Another opportunity for cities today is in transforming their collection of ubiquitous LED-based streetlights into a smart and integrated network. A key goal is to make the network fully adaptive to achieve quantum jumps in energy savings, through lighting that adapts to ambient conditions and traffic while providing real-time health status updates that lead to predictive maintenance intervention. In the not-so-distant future, smart street lighting may also become the new interfaces with vehicles, largely through direct short-range communications. It is not too difficult to visualise new stacks of V2I data on road traffic being collected, analysed and returned to the driver to facilitate a seamless and smoother journey.
Any city aspiring to drive up its Public Transport (PT) modal-share to lower the carbon footprint per passenger kilometre travelled, needs its entire public transport ecosystem to be integrated into a single system that works like clockwork. In the future smart city, an integrated transport operations hub – one that has a view of all transport modes and can derive commuter, traffic and system views of each mode – will be critical. Such a system can monitor and project demand in real-time, and better manage transport supply to reduce or eliminate resource gaps. It can also facilitate faster mitigating actions in the event of disruptions, through the quick provision of diversion and re-channelling options – all of which can be communicated to the public expeditiously.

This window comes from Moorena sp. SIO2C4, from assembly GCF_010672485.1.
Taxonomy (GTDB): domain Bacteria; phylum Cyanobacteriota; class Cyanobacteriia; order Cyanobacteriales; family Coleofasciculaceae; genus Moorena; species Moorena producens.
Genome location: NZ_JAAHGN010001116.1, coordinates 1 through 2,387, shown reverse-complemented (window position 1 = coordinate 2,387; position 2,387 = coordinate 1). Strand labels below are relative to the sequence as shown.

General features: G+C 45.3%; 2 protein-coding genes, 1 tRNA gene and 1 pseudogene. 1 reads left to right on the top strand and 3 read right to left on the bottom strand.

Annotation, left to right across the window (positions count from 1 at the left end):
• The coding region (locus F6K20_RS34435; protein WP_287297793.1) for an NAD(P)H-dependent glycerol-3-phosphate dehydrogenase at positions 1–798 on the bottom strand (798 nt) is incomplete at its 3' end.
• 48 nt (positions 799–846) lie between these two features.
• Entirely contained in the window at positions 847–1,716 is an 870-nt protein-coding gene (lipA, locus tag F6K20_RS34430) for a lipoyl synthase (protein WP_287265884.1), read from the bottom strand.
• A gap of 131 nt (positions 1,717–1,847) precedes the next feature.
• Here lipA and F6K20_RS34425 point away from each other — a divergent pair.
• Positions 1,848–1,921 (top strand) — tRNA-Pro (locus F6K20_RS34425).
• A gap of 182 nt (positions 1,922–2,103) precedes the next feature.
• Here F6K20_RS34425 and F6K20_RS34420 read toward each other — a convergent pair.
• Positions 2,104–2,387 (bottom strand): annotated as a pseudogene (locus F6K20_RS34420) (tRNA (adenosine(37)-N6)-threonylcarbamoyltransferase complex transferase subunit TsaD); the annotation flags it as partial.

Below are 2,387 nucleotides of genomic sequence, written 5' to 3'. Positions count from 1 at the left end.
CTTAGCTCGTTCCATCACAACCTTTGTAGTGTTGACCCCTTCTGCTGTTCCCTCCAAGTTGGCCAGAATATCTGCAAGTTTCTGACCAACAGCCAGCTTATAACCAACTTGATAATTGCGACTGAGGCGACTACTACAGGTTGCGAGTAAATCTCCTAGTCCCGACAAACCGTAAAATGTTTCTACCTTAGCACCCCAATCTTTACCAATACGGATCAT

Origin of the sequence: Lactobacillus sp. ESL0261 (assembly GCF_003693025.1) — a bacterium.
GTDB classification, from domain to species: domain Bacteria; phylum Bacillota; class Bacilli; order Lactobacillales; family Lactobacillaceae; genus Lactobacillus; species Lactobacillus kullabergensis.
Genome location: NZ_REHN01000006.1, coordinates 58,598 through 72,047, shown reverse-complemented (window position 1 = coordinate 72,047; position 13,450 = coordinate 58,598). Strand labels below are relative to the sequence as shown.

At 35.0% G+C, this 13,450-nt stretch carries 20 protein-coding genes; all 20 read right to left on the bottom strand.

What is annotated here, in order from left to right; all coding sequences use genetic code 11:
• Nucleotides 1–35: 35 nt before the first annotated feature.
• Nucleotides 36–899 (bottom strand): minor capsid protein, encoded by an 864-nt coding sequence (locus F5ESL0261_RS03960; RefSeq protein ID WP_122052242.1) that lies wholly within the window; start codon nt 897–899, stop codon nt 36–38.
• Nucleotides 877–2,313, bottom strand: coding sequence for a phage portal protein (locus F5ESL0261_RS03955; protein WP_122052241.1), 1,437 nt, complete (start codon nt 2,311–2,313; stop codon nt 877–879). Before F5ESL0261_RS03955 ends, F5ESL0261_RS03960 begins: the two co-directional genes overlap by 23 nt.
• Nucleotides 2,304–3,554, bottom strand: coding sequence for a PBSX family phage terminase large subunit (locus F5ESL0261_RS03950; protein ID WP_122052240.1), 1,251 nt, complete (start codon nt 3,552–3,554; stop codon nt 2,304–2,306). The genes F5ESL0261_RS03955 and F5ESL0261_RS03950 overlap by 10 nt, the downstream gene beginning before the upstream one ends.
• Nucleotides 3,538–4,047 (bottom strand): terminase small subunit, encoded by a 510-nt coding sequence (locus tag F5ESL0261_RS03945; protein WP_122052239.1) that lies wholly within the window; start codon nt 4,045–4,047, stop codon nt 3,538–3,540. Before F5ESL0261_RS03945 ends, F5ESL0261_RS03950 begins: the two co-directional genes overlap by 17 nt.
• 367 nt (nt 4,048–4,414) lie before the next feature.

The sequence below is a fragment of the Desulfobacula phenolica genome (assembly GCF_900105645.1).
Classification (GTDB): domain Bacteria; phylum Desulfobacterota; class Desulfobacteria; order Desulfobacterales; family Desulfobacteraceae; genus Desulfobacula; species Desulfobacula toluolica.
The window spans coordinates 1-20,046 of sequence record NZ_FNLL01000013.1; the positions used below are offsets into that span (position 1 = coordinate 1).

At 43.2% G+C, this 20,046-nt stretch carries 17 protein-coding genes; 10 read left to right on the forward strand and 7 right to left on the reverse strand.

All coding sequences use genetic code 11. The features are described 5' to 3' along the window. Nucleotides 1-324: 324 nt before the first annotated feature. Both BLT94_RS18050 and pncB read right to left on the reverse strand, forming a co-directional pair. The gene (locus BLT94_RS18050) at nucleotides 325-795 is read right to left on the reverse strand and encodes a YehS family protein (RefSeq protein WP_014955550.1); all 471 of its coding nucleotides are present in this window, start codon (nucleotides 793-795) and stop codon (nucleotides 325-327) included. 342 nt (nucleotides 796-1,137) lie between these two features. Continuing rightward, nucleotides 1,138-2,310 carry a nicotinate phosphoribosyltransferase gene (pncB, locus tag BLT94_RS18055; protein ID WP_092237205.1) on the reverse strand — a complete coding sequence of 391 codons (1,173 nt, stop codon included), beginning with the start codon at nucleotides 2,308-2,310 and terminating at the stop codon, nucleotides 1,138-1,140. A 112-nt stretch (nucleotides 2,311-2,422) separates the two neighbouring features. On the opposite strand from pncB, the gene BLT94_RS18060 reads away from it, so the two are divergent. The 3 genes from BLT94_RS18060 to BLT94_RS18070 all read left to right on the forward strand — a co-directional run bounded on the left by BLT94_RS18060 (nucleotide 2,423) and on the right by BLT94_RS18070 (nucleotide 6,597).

To complete the picture in a city’s aspiration for a smart and green transport ecosystem, a few more critical supporting modules are needed. One is to embed modelling and simulation capabilities to achieve a sharper awareness of land transportation carbon footprint across the network. Only then can a city determine its mitigating steps to reduce its transport carbon footprint. Another is to scale up the application of connected digital junctions that have a complete view of vehicular and pedestrian traffic around junctions, and using artificial intelligence, drive traffic flow optimisation to whole new levels. Finally, a city must have a city-wide Mobility-as-a-Service (MaaS) platform where commuters are empowered to plan, book, pay and execute their multi-modal, end-to-end journey according to selected priorities (time, cost or carbon footprint) via their mobile phone. More than ever, a city-wide MaaS platform will become a catalytic enabler of higher PT modal-share.
Taking these next steps require collaborations across city government agencies, and between the agencies and strategic industry partners. With our expertise and experience that span the smart mobility, smart utilities and infrastructure, and smart security domains, Urban Solutions can help cities scale the application of software and hardware technologies with new operational concepts to make a positive impact on citizens’ lives. We believe that we are also well-placed to serve as a strategic partner to help cities advance towards long-term sustainability.